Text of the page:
Welcome to This Week in Genre History, where Tim Grierson and Will Leitch, the hosts of the Grierson & Leitch podcast, take turns looking back at the world's greatest, craziest, most infamous genre movies on the week that they were first released.
For years, Hollywood tried to make a movie out of The Minority Report, the 1956 short story from Philip K. Dick, the visionary sci-fi writer whose work inspired Blade Runner and Total Recall. Then Steven Spielberg took the reins, approaching Scott Frank, the Oscar-nominated screenwriter of Out of Sight, to crack the story. There was one problem, though: Frank didn't consider himself much of a sci-fi guy. Spielberg wasn't concerned: "I said, 'Let me worry about the sci-fi element," he once recalled to the late Roger Ebert, about Frank. "Just write a terrific detective yarn. This taps into your strength. This is a murder mystery, a film noir, a whodunit.'"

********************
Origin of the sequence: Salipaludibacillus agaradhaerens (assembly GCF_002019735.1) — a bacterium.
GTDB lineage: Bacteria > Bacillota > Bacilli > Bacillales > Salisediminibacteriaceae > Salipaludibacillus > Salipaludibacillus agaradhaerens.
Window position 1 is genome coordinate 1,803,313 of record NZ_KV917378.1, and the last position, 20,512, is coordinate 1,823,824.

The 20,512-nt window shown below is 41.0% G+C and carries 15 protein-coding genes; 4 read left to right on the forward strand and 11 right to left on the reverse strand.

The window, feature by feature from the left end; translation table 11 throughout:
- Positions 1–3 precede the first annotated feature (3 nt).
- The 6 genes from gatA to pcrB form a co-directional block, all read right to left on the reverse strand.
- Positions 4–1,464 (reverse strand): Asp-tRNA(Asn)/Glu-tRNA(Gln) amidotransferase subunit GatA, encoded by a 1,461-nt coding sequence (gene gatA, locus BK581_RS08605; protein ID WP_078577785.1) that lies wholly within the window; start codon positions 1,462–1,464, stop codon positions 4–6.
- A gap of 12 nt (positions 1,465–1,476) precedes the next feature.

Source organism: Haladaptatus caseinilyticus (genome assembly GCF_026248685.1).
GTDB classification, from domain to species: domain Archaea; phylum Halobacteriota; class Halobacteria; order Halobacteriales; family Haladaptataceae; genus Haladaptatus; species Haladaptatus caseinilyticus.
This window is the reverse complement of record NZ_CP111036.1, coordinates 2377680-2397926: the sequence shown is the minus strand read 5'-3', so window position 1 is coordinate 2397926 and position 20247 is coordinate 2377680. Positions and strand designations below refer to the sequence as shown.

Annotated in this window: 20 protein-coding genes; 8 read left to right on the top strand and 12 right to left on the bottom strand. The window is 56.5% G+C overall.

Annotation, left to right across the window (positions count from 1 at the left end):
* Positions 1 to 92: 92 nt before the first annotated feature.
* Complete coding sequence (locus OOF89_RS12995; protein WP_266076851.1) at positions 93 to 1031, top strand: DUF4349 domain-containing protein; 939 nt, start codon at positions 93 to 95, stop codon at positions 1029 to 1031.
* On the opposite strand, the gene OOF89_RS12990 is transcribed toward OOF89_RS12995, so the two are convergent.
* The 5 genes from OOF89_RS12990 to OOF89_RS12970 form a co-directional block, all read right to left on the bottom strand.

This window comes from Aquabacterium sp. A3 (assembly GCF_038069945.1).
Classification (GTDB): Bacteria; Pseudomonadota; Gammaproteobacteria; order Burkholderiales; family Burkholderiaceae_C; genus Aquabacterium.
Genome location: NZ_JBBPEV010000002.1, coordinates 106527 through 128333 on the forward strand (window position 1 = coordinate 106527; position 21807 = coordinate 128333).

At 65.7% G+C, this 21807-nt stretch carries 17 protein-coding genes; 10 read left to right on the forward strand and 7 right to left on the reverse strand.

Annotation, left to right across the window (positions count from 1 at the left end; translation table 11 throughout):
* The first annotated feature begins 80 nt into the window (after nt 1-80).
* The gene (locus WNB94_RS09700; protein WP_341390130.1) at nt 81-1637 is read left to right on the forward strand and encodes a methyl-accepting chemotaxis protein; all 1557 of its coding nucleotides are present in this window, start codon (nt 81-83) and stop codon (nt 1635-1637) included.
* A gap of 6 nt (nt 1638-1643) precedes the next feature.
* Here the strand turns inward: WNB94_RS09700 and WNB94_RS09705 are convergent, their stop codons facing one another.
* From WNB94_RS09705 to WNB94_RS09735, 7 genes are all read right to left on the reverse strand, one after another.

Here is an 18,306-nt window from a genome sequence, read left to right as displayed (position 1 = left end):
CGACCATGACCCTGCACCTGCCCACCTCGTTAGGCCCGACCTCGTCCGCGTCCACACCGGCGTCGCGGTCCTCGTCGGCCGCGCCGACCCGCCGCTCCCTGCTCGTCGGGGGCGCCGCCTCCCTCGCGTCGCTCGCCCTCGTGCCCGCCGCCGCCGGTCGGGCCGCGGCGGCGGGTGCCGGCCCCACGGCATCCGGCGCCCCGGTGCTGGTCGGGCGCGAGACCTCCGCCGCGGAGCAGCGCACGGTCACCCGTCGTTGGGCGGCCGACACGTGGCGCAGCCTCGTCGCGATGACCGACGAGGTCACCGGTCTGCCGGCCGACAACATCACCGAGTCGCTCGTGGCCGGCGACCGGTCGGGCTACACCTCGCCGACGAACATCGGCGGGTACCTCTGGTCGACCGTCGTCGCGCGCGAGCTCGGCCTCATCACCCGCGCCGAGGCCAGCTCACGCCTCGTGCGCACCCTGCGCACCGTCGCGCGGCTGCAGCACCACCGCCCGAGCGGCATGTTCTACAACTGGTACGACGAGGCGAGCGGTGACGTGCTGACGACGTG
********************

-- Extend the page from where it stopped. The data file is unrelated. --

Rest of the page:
Of course, Minority Report, which hit theaters on June 21, 2002, was much more than just a simple whodunit. Set in the year 2054 — when Washington, D.C.'s police is overseen by PreCrime, an elite law enforcement unit that arrests criminals before they can commit illegal acts — the movie starred Tom Cruise as John Anderton, a dogged PreCrime captain who's wholly devoted to his job, especially since his young son went missing and his wife left him. But soon, Anderton himself will be the target of his unit, which is powered by the PreCogs, a trio of psychics who can predict crimes and believe he will commit murder. Anderton goes on the run, trying to clear his name even though he hasn't done anything wrong. And because he lives in a future where retinal scans are everywhere so that the police (and advertisers) can find you at any moment, that means he's going to need some new eyeballs, which led to one of the film's most upsetting scenes.